If you’re seeking asylum, you had better be white.
Blue and yellow clothing. Blue and yellow flags. Blue and yellow hearts. Blue and yellow flowers—you’ve seen these things everywhere. The country of Ukraine has pulled at the heartstrings of the entire planet in what feels like such a short span of time.
Throughout the last few weeks, the world has watched in both shock and horror as Ukrainian civilians have had to flee for their lives in the midst of a possible war with Russia in an alleged fight to protect both the Donetsk and the Luhansk People’s Republics. There has been an outpouring of support for the Ukrainian people from millions around the world, many actively searching and spreading information about ways to contribute to what appears to be an impending humanitarian crisis. Various institutions, corporations and organizations of influence are even going as far as to donate funds to Ukraine and cut ties with Russia to protest what they see as an unnecessary and wrongful invasion.
In other words, the world is watching and has refused to stay silent on the matter. And it’s been very inspiring to watch everyone put aside their differences and pool their resources to try and support people who are in dire need.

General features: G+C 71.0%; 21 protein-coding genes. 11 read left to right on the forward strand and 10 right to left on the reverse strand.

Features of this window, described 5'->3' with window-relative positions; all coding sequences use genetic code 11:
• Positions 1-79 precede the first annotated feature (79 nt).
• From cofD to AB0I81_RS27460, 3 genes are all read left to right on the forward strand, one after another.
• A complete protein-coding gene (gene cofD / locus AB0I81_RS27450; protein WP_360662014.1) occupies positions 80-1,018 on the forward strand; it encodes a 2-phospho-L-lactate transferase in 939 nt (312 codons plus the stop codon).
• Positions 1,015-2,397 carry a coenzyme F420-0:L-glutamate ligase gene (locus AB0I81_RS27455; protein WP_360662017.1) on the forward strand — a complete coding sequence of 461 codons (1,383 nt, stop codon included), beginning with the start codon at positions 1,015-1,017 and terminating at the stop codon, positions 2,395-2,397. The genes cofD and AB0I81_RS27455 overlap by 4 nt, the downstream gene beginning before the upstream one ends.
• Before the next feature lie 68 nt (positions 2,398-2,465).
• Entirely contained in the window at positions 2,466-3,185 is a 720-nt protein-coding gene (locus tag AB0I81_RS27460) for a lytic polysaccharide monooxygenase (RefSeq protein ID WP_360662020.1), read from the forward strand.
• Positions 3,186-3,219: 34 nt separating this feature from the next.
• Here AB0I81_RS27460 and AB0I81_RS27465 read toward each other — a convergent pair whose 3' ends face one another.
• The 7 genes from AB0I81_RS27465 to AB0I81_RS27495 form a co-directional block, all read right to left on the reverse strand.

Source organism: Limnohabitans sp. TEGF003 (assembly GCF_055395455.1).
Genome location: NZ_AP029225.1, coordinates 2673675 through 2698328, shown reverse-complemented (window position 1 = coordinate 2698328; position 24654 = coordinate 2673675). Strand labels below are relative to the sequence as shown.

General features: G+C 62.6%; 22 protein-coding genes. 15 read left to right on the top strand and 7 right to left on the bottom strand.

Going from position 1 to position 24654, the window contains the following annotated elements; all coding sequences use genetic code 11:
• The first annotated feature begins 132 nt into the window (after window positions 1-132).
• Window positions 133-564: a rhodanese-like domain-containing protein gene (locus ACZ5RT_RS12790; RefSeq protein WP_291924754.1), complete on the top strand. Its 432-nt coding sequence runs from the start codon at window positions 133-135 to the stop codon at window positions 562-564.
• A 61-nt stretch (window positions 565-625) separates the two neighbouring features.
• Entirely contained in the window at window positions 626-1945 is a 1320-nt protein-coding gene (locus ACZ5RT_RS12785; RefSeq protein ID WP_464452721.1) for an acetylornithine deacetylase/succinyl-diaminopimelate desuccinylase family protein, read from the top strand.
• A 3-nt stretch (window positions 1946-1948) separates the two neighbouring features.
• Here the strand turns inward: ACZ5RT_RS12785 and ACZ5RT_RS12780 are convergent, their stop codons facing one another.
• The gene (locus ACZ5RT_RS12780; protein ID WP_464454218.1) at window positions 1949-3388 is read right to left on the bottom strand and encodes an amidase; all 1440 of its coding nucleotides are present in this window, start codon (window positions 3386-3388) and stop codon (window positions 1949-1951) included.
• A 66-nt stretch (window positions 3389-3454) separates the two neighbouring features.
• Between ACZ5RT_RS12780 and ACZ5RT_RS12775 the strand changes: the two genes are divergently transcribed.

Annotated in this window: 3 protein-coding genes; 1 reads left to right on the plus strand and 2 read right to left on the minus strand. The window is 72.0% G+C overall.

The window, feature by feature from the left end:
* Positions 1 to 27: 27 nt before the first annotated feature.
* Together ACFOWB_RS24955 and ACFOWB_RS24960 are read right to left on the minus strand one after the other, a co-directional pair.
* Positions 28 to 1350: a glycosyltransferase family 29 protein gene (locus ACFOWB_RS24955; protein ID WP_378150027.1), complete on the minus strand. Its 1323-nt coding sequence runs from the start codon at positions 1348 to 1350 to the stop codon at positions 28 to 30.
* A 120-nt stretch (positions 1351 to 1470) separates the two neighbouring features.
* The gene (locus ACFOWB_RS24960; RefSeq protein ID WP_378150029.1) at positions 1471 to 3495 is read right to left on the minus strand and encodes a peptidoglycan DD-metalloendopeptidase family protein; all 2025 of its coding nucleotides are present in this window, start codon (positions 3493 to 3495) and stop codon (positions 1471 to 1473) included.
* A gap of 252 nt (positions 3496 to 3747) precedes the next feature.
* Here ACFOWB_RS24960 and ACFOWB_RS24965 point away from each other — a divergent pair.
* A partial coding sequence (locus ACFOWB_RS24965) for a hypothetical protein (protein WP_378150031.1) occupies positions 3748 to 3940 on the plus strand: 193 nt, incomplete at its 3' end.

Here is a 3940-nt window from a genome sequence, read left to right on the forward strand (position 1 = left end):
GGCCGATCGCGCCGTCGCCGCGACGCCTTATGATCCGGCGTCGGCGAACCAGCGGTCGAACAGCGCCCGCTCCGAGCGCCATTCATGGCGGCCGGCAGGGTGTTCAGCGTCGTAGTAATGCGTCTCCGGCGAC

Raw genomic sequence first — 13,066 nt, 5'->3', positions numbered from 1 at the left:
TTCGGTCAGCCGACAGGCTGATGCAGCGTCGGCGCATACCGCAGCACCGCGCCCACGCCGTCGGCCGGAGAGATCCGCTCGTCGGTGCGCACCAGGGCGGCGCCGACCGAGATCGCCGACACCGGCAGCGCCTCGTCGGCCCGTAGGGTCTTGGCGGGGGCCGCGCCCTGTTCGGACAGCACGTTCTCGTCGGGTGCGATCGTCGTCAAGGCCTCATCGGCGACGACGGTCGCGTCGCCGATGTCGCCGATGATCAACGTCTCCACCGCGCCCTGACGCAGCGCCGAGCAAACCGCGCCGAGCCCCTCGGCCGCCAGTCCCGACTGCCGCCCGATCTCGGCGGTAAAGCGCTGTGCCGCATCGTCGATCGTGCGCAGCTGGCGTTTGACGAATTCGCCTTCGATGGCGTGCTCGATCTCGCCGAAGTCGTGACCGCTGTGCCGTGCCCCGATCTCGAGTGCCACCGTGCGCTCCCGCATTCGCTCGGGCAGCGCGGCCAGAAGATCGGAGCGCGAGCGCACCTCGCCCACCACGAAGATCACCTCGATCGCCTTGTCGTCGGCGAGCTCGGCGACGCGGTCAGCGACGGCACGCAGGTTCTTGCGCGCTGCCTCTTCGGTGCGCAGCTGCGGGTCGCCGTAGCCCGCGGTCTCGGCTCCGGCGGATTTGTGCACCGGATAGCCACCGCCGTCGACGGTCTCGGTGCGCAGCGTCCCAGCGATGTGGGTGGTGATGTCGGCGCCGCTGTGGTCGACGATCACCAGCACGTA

However, many have speculated and asked an important question: what sets Ukrainians aside from other groups of refugees?
And, many have come to the same conclusion: they are white.
After all, when was the last time you heard of thousands putting red and blue hearts in their Twitter names for Haitians who were being whipped at the border? When was the last time you saw folks flying the Sudanese flag? When were people wearing clothes in awareness and support of people from Afghanistan? What about making infographics and sharing links about how to help Syrians who have been consistently under attack?
It’s likely that most of us have not heard about any of these countries and their refugees in weeks, unless we have some sort of direct connection to those countries.
This is quite disheartening to think about, as millions of people have been displaced within the last few decades. According to the United Nations High Commissioner for Refugees (UNHCR), more than two-thirds of all refugees in the world came from just five countries alone in 2019. These countries are Syria, Venezuela, Afghanistan, South Sudan and Myanmar. Other countries include the Democratic Republic of Congo, Palestine, Somalia, the Central African Republic, Eritrea, and many more.
Apparently, it seems like people could care less about refugees when they are Black and Brown. Maybe the rules have changed and seeking asylum is only for white folks. When have you ever seen refugees be embraced this heavily, especially from countries in the Northern cradle of the globe?